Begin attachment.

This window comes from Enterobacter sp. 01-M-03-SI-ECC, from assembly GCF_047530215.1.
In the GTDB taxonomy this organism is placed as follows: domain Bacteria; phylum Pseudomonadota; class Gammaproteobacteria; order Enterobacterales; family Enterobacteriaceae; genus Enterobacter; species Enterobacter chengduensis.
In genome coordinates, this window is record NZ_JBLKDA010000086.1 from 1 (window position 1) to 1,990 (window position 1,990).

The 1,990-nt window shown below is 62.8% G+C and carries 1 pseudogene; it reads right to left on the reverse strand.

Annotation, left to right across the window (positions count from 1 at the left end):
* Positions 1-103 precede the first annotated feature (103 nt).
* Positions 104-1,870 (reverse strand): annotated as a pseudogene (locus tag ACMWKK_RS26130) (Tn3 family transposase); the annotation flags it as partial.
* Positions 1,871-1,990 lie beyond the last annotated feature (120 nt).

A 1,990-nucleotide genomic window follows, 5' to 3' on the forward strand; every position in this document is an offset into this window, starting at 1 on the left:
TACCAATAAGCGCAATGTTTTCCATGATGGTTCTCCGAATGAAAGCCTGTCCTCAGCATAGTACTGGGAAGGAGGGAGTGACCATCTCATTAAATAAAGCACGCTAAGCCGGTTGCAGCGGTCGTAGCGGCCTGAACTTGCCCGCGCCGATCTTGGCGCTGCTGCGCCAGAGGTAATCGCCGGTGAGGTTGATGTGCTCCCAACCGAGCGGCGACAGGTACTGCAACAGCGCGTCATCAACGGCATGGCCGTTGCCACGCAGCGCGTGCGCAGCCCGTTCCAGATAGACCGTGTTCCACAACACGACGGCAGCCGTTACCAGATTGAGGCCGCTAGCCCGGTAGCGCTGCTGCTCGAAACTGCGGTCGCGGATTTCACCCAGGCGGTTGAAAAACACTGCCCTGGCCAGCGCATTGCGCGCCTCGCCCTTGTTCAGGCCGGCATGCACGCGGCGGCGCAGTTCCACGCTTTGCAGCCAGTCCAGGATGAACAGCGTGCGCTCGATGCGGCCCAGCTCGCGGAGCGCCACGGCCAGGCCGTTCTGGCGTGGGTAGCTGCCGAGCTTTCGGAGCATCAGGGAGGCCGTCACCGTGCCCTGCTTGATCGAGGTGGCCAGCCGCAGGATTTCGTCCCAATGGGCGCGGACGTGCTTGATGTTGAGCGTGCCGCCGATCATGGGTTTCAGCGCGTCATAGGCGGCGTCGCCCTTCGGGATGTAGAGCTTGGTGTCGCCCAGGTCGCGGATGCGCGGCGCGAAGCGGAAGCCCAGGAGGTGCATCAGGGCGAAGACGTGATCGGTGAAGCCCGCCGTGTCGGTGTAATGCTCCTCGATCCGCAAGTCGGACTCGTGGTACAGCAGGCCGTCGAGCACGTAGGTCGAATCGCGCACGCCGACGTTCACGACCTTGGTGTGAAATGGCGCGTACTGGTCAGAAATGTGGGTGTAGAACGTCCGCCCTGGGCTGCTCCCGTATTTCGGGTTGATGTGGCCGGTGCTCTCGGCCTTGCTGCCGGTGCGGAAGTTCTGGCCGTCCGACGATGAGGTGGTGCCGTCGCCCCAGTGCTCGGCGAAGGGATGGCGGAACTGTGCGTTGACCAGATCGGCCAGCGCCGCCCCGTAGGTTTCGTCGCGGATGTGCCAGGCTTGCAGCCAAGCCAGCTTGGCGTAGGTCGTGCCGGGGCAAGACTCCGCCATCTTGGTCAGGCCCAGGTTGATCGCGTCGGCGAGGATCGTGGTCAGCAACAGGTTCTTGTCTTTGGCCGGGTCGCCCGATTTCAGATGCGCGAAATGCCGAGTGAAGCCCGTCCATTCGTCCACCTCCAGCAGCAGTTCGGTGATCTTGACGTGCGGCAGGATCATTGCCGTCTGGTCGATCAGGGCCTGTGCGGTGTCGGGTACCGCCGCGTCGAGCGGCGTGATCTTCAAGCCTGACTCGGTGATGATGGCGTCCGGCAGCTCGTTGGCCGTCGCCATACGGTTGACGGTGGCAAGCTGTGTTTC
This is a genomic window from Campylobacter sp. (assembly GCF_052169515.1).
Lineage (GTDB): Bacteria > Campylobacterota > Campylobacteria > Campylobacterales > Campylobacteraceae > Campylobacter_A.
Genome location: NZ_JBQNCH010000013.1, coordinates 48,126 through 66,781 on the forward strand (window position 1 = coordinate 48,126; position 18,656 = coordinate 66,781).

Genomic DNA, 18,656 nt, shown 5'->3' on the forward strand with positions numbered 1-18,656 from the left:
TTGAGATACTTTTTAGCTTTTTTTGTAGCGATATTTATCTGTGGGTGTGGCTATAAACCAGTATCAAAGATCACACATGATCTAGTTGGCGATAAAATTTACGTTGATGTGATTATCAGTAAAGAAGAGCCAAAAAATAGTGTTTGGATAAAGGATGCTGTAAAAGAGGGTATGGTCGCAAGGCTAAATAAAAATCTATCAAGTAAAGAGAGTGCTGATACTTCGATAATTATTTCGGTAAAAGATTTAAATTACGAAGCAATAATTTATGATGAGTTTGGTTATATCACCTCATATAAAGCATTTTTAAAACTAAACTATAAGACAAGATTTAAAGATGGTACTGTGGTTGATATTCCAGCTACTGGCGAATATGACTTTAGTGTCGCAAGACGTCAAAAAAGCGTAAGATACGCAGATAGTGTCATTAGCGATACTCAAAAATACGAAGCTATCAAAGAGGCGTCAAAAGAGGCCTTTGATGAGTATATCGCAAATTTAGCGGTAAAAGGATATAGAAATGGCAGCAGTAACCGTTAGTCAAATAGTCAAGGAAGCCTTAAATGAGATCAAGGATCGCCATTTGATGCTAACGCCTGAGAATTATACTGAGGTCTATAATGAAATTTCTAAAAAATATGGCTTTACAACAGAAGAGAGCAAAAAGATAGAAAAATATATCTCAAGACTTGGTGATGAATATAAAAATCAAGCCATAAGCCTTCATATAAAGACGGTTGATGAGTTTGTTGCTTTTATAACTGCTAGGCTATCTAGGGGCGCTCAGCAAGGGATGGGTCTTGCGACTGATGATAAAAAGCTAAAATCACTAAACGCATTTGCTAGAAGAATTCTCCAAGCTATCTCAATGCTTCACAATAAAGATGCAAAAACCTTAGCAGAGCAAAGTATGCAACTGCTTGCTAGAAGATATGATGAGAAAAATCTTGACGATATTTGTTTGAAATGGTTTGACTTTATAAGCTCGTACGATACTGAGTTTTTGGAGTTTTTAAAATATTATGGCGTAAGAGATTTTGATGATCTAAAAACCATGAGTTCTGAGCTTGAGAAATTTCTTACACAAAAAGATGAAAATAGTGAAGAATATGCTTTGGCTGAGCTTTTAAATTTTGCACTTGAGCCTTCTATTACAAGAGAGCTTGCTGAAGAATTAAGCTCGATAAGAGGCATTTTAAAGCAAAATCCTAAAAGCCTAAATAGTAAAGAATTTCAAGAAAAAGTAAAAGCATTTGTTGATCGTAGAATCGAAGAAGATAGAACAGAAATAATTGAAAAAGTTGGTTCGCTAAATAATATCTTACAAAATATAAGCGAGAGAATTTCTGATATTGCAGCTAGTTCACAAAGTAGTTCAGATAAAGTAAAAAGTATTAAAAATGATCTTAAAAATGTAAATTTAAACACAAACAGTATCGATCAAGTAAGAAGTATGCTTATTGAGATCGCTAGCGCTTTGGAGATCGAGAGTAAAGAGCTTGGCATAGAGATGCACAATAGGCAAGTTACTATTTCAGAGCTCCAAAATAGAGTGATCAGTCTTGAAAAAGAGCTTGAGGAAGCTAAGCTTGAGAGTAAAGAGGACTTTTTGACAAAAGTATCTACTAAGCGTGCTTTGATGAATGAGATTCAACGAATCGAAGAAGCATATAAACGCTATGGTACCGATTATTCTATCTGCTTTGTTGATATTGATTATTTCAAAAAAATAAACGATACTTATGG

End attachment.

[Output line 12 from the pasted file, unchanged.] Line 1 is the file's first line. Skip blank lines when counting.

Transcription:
Lineage (GTDB): Bacteria > Campylobacterota > Campylobacteria > Campylobacterales > Campylobacteraceae > Campylobacter_A.